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Newspaper Archive of
The Hogansville Herald
Manchester, Georgia
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September 29, 2005     The Hogansville Herald
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September 29, 2005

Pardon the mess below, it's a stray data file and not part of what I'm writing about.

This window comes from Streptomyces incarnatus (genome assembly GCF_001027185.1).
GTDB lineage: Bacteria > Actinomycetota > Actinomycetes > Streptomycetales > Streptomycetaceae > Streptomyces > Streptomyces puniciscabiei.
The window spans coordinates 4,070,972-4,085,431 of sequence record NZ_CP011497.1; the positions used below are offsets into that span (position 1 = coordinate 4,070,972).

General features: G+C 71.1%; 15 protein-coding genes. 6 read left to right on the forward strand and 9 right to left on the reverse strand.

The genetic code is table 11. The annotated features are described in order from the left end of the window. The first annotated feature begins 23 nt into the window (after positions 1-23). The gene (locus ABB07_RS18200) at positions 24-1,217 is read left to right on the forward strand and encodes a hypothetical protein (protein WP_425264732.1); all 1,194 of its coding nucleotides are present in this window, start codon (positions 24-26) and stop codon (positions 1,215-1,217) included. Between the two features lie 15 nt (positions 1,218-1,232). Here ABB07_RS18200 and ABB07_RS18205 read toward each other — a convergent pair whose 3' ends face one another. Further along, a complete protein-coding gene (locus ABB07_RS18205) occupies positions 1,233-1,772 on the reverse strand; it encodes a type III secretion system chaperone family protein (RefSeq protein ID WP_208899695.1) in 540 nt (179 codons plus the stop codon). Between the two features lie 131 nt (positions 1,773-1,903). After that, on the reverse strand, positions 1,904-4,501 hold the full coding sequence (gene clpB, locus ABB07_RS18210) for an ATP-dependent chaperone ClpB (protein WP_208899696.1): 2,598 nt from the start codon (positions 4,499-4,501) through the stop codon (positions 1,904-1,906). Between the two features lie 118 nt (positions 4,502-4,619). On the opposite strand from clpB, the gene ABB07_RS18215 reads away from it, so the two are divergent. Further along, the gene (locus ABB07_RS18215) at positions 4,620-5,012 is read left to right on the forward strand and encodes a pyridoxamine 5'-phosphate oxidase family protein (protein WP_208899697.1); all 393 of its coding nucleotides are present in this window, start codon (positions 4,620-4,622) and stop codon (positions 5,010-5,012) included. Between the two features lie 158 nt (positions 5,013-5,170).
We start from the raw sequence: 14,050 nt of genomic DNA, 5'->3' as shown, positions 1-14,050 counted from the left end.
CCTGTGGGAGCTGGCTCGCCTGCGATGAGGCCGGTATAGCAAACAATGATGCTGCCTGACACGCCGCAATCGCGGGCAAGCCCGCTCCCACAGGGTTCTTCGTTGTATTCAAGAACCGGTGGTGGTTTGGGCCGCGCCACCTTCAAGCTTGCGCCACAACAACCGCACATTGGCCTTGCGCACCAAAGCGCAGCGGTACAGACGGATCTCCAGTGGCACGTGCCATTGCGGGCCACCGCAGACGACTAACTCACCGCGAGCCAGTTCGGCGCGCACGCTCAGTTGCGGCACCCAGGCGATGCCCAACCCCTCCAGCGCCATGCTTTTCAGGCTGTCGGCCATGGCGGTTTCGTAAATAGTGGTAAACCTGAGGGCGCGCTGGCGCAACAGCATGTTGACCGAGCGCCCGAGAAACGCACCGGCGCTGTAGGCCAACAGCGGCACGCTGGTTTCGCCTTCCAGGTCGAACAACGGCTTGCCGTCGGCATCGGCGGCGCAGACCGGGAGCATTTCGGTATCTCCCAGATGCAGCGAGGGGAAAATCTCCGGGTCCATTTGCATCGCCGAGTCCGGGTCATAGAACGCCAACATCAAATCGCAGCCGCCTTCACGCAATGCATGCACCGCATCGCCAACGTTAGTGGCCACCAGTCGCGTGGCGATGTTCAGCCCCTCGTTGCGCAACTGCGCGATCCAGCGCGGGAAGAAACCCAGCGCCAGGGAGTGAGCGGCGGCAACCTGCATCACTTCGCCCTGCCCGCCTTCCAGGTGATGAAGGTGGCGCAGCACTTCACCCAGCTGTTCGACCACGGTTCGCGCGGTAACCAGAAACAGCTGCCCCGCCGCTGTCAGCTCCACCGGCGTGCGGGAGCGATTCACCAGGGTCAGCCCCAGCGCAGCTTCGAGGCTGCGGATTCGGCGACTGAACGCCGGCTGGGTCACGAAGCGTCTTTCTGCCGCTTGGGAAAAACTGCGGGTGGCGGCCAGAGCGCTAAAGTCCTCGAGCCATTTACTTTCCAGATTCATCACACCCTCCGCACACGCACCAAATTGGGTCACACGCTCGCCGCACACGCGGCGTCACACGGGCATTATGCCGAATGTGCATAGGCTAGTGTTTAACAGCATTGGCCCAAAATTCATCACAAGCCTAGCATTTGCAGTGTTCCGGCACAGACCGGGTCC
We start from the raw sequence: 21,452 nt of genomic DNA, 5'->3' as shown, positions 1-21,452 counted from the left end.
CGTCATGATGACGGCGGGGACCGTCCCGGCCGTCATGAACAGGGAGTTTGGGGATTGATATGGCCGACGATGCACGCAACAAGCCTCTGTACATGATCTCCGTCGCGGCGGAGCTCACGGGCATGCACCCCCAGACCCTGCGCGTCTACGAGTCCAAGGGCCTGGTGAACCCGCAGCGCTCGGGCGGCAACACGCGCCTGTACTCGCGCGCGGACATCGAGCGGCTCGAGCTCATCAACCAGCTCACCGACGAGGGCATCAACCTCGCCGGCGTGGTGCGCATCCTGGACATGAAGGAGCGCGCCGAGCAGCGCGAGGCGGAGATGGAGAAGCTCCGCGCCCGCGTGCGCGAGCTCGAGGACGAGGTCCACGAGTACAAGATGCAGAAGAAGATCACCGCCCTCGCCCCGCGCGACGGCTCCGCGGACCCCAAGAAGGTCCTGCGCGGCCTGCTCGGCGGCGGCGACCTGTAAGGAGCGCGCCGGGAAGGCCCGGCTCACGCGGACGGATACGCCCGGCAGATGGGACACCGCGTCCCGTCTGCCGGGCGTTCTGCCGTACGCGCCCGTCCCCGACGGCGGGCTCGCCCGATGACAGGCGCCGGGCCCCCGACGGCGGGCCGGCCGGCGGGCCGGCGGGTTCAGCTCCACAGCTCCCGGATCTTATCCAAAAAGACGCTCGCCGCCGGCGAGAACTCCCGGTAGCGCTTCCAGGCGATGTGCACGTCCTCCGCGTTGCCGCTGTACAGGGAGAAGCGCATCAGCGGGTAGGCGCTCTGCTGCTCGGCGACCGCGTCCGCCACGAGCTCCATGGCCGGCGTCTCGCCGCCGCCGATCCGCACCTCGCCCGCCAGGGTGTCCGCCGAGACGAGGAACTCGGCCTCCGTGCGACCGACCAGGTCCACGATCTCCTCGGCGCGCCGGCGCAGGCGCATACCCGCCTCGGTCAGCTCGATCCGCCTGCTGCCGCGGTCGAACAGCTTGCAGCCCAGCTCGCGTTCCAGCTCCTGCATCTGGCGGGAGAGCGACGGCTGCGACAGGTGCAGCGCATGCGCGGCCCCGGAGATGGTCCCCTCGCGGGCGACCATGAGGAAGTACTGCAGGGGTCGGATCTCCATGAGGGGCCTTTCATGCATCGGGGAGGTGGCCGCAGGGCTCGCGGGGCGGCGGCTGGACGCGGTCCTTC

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PAGE 2-A HOGANSVILLE HOME NEWS -THURSDAY, SEPT. 29, 2005 BLESSED BROOM? - Ron Clemmer shows off his ability at crafting hand-made brooms, which he'll be displaying during the upcoming Hummingbird Festival, Oct. 15-16. Clemmer is shown here finishing one of his hand made hearth brooms. Clemmer along with potter John Roller, Hogansville's own Francis Robinson, butter churner in period custom, and many paint and sculpture artists will be demonstrating theire techniques as well as their creations at the 8th annual Hogansville Hummingbird Festival October 15-16. Have Land? Need Land? We Can Help.* Over 80 Customized Plans to Choose From.* $350 DOWN WiTH PHONE CREDIT APPLiCATiONS America's Home Place 1505 LaFayette Parkway o LaGrango 1 706-884-2444 EQUAL P, Wwm.AmerlcasHomePlace.com HOUSING otos May Show Options Not Uncluded n Base Price Land and Lot Improvements Not Included With Approived Credit OPPORTUNITY Tree Seedling Orders Taken The Georgia Forestry Commission is accepting orders for the upcoming 2005-2006 tree planting season this fall and winter. Seedling order forms and a current price list can be downloaded from the website www.gfcstate.ga.us or they can be obtained from any Georgia Forestry Commission Office statewide. Hopefully, placing oi'ders early will ensure that you get what you need and want. Many species will sell out quickly.. You can schedule and reserve the tree planters for your particular planting date by contacting your nearest Georgia Forestry Commission County Unit Call or visit your local Georgia Forestry Commission Office at 845-4122 or 675-3568. Elections for Council No Cakewalk Continued From Page 1A clear exactly why he would prefer Stankiewicz: It's time for more major business experience among the city's leadership, he said. There are no problems between him and Martin, Leidner emphasized. The city just needs more council members experi- enced in dealing with major business operations, prima- rily because Hogansville needs more commercial and industrial development in addition to the flurry of res- idential development already under way in the city. "We desperately need folks with more business expertise in City Hall," he said. .... The world will be com- ing here offering us all sorts of 'deals,' said Standkiewicz, "and we have to be able to dis- tinguish between the good ones, the not so good and the downright lousy ones. As a CFO, taking deals apart to see how they work financially, was my specialty, so I can help there." BUT THE RACE for Place 2 on the City Council will also be interesting: Incumbent Bobby Joe Frazier has been one of the city's biggest boosters of development and has gener- ally sided with Mayor Wilson St. Clair, Leidner and Councilman Thomas Pike on controversial issues- such as development. Yet now he faces two for- mer council members - Peggy Harris and Larry Dorrough, in addition to Joel Van Byars, who is making his first bid for public office in Hogansville. Van Byars and his wife Jackie own a Main Street auc- tion house, a bed and break- fast and a thrift shop, all in the downtown area. Harris and Dorrough may be linked in some minds to former administrations that may raise questions about how they would fit'with incumbents who are general- ly considered progressive on development and social issues - such as reducing util- ity rates and holding proper- ty taxes in check. That of course will depend on the public debate, which has yet to get under way here. VAN BYARS, has been here for about 13 years and he and his wife Jackie are considered major boosters of development and rejuvena- tion of the downtown shop- ping district. Van Byars was on the verge of qualifying for mayor, but backed out after Clemmer qualified for that race. Van Byars didn't want to get into what might be a white-black race against Jackson, and may have backed out of that race after learning that Clemmer at least'more or less had the blessing of the local power structure in the mayor's race, Even so, Van Byars this week made it clear: He's seri- ous about wanting to serve on the City Council. He's had his own run-ins with City Hall, but says he's running to help lead the town forward, and not against any- body. He is former long-time Phenix City, Ala., police offi- cer and has held hlgh-level positions in security opera- tions in major retail estab- lishments such as Circuit in Atlanta, where he oversaw an operation that spanned the Southeast and west as far. west as Texas. He and Jackie, who've '' 4." been' married 26 years and have four children, speak * *" almost as one about what Hogansville needs: Downtown shopping that can hold browsers and shop- pers for entire afternoons; a variety of restaurants and food in central business shop s and attractions that will hold visitors - hopefully families - overnight. And- as just about every- body agrees - attracting new shops to the empty store fronts on Main Street - and keeping them here.Just how to do that may be a subject for.the public debate that is bound to come as election day. moves closer. EDITOR'S NOTE: Last week we incorrectly identi- fied Joel Van Byars, who is a candidate for Post 2 on the HogansviUe City Council. We wrongly said he was his own son - which of course would" hare been impossible. You'll Like What You See frith Our Free Cheekingt Absolutely Free Checking From Flag Bank At Flag Bank, free checking is free - absolutely. That's why we call it Absolutely Free Checking. No hidden costs and no strings attached. And when you open an Absolutely Free Checking account between now and October 12th, 2005, you'll receive these high-powered Bushnell Binoculars. Just in time for football season, Bushnell will make you feel like you have sideline seats! To find out more about Absolutely Free Checking or any of our other checking accounts, stop by your nearest Flag Bank office today. FLAG00 BANK www.flagbank.com (706) 845-5000 Troup County Locations Hogansville Office: 111 High Street * LaGrange Main Office: 101 North Greenwood Street LaFayette Parkway Office: 1417 LaFayette Parkway Lee's Crossing Office: 1795 Vernon Road Member FDIC. Equal Housing Lenden (c) 2005 Flag Financial Corporation. Ware Continues Support for Landfill Continued From Page 1A two-day hearing on Greenbow's lawsuit against the county in August. Lee's bill alone totaled $14,145.14 and will be paid over several months, Meriwether County Administrator Robert Hiss said on Tuesday. Still to come are those from August for the Atlanta law firm that has taken the lead in the defense of the Greenbow lawsuit, Hiss said. The August hearing was on Greenbow's request for a temporary injunction to stop the county for interfering with is plans for the landfill. Ware is one of the four plaintiffs in the lawsuit - the others are Greenbow and Hogansville attorneys Mack Reynolds and Ken Gordon, both of whom own some of the land in question off Interstate 85 and .both of whom have homes even clos- er to the site than does Ware. WARE RECENTLY received notification that the defense attorneys in the case, who include Meriwether County attorneys Rob and Tom Morton want to take more depositions, including one in which they want to ask him the age of his children and where he's lived for the last 10 years. Hiss acknowledges that the county's lawyers would like to have more time for "discovery"- fact-finding before Superior Court Judge Marion Cummings of the Tallapoosa Judicial Circuit rules on the injunction request and other issues in the Greenbow case. Ware says the county attorneys' attempting to drag out the lawsuit by requesting more discovery time and seeking more depositions - is ridiculous. He owns most of the land near Hogansville where Greenbow hopes to build a 300-acre landfill, and all of the land involved in a second proposed site on Georgia 362 some seven miles north of Greenville High School. The land at both sites is selling for some $7,000 an acre. Ware owns some 1,020 acres of the proposed site near Hogansville and all of the 1,706 acres in an alterna- tive site on Georgia 362. Reynolds and a company he started and Gordon own the remainder of the approx- imately 1,700 acres in the site near Hogansville, but aren't involved with the land at the alternative site. The lawsuit was filed in May after the County Commission, under pressure from opponents of a region- al landfill near Hogansville, refused to modify the coun- ty's water source watershed protection ordinance to bring it into compliance with the state law dealing with water shed protection as the coun- ty's attorney had recom- mended. MEANTIME, the county had bought new liability insurance that left the local government unprotected against any lawsuit in which plaintiffs did not sue for mon- etary damages. Insurance against such lawsuits was too expensive, commissioners decided. That choice meant that unless plaintiffs sue for mon- etary damages, the insurance company won't pay to defend the county. And because Greenbow doesn't want monetary dam- ages, the county is having to foot the entire legal expens- es associated with the case. Ware has owned his Hogansville home for years and owns a second home in Ponte Vedra Beach, Fla., but has only spent maybe 10 days there in the last three years, he said in refuting landfill opponents' charges that he really doesn't live in Hogansville or near the site close to his house. HE OWNS maybe 60,000 acres of land in West Georgia, sand said: "I wouldn't do any: thing that would harm my investment or any other land." He says the Meriwether County Commission's refusal to negotiate with Greenbow raises the question: "Are the attorneys running the coun- ty?" The lawsuit "is very expensive to everybody and they will spend a lot of tax- payers money on legal fees," he said. "NOW the county's attor- neys are gong to make the county spend a lot of taxpay- er money on things that prob- ably are unnecessary because the issues are pri- marily legal issues. "Some peopl.e are, so engrossed in talking against the landfill that they're not recognizing the benefits from a $200 million develop- ment (near Hoga'nsville)," Ware said. "Not only is Greenbow going to pay $1 million a year in host fees, give ball fields, a place for an ambulance sta- tion, and pave a road for the county, but in addition there will be the tremendous amount of revenue that would be brought in by a $200 mil- lion development" . to Meriwether County and to Hogansville. As for the landfill oppo- nents? As for the people that are opposing the landfill - sever- al from outside bbth Hogansville and Meriwether County, "I think a valid ques- tions would be 'what have they done for the county,' " Ware said. HOGANSVILLE would also benefit from Greenbow- paid improvements to ,its sewer treatment plant and from revenues generated by the residential, commercial and industrial development on land near the site, Ware contends. He says legal fees are "going to be astronomical" if the lawsuit continues and the County Commission doesn't rein in its attorneys. Hiss said tlat Meriwether County's attor- neys are paid $125 an hour and that the Atlanta attorneys are paid $175 to $200 an hour, depending on whether it's an associate or a law firm part- ner doing the work.